The MERGE statement compares source and target data, and then inserts into, updates, and deletes from the target table, all in a single statement. This statement was introduced in SQL Server 2008. I liked it, because it allows you to replace a set of multiple queries with just one single query. And while a statement with that many options necessarily has a more complex syntax, I still believe that, in most cases, a single MERGE statement is easier to read, write, and maintain, than a combination of at least an INSERT and an UPDATE, often a DELETE, and sometimes first a SELECT into a temporary table if the source is complex.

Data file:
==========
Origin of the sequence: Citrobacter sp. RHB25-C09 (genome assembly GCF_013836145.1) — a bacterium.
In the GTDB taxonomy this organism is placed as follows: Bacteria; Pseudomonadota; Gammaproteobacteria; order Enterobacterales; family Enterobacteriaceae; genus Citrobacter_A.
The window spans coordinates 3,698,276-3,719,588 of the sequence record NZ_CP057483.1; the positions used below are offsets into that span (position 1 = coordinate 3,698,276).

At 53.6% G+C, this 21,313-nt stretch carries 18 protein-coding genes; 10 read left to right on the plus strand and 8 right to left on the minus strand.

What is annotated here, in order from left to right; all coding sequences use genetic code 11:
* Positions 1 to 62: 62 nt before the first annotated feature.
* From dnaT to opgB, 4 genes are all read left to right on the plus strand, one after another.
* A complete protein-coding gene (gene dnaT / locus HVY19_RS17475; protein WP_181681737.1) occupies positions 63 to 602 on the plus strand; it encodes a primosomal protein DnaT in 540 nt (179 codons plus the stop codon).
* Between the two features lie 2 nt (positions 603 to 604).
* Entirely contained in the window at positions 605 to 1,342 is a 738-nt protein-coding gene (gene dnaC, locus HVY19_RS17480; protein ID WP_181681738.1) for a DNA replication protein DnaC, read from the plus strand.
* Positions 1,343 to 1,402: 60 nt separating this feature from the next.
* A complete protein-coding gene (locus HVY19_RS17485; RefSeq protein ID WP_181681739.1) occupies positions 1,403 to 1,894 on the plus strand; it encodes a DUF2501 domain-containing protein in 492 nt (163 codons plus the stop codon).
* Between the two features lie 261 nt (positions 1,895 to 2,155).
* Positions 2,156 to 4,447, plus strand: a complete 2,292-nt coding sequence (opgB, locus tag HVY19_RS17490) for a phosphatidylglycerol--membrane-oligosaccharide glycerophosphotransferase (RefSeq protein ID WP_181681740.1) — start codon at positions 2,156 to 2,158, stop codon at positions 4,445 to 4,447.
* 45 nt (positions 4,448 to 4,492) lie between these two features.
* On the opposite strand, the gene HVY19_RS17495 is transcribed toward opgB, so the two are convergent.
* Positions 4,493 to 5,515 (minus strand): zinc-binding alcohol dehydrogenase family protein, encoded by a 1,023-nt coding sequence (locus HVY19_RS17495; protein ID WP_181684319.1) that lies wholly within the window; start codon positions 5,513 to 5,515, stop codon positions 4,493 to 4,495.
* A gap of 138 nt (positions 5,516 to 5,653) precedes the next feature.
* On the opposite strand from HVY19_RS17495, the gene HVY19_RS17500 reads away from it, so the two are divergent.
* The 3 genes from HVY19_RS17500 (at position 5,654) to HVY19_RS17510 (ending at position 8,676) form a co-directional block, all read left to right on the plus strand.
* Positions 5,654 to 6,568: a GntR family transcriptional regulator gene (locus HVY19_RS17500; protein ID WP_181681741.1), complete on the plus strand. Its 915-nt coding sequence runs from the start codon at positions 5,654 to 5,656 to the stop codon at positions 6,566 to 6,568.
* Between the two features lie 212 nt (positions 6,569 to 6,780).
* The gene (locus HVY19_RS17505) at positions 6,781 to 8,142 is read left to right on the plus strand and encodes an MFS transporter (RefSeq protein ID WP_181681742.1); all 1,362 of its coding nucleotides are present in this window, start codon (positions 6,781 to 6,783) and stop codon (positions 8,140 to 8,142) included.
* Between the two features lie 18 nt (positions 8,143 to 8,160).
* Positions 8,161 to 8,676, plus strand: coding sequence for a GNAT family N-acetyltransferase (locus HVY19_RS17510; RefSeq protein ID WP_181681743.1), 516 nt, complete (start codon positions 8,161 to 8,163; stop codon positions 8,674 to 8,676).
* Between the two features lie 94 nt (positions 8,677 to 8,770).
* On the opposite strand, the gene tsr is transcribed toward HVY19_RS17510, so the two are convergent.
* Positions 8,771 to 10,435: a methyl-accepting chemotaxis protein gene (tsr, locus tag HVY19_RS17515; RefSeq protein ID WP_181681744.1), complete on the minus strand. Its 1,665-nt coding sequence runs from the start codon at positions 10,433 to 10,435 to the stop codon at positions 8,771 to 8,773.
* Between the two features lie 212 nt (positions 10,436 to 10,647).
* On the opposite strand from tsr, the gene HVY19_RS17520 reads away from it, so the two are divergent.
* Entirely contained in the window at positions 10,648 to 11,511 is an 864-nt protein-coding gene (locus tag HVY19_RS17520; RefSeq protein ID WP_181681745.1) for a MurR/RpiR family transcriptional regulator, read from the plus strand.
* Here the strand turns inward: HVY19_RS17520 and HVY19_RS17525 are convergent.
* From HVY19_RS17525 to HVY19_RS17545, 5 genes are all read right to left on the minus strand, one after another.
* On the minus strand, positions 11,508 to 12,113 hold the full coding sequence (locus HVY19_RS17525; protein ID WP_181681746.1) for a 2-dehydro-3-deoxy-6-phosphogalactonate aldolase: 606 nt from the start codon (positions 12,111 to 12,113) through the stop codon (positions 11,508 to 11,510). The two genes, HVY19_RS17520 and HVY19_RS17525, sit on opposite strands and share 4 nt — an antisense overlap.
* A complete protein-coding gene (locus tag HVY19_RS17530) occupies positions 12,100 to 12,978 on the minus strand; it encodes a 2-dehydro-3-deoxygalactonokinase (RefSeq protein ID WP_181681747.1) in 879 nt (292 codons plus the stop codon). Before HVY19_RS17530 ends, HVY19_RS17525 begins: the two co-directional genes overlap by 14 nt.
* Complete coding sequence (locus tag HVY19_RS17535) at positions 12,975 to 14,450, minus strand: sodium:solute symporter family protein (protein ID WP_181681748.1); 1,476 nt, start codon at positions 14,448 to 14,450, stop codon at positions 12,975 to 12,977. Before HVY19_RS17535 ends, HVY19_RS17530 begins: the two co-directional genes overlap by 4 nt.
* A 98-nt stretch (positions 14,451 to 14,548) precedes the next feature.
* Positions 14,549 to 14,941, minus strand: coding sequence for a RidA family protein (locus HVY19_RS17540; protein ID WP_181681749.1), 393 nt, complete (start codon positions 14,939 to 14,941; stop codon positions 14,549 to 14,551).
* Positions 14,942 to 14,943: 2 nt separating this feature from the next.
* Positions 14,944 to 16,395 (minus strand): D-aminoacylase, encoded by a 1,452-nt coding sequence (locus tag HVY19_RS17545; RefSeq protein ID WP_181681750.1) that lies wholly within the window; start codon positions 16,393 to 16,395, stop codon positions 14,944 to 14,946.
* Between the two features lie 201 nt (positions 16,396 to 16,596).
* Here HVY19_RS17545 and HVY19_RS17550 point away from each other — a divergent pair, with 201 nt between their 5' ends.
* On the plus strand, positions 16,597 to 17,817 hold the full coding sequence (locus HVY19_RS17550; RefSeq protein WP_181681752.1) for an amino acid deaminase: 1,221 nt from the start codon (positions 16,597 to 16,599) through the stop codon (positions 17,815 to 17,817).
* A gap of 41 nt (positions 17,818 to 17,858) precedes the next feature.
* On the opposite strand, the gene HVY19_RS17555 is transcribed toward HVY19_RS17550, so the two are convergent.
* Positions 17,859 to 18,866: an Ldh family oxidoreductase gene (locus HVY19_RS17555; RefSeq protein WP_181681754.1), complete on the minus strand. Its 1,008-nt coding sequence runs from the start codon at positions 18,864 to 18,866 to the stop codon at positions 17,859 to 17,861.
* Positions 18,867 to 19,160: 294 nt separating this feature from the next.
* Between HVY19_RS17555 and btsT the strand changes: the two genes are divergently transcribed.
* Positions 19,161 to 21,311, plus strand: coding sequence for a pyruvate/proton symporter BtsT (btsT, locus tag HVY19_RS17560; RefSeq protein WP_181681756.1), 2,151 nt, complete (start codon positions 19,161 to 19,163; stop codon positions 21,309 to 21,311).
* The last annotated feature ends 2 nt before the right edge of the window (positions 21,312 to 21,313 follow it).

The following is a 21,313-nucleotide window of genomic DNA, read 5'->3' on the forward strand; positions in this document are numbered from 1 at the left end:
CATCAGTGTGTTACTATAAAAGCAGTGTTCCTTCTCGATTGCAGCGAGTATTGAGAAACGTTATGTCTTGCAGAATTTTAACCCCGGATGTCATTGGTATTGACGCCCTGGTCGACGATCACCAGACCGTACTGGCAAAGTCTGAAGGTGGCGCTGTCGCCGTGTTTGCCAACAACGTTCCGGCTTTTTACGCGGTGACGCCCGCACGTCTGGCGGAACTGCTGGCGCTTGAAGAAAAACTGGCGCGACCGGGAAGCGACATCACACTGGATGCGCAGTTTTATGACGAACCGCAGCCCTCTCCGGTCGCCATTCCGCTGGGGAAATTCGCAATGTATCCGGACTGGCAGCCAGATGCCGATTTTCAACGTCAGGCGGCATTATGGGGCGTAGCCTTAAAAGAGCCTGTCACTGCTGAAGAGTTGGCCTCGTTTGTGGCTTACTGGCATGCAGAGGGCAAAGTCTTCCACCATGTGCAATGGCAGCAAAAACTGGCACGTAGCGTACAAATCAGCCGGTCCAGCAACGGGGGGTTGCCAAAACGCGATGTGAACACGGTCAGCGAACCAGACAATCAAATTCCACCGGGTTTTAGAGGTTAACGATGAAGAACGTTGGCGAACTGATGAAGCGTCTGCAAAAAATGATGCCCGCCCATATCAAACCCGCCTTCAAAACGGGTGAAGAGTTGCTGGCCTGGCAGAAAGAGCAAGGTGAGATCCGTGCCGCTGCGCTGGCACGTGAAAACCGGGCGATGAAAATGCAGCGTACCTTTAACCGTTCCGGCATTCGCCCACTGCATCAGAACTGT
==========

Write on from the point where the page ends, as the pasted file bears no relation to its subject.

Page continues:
Click through for a review of a variety of problems people have had in the past. It surprised me a bit when I learned how few of these issues were still active problems caused by MERGE.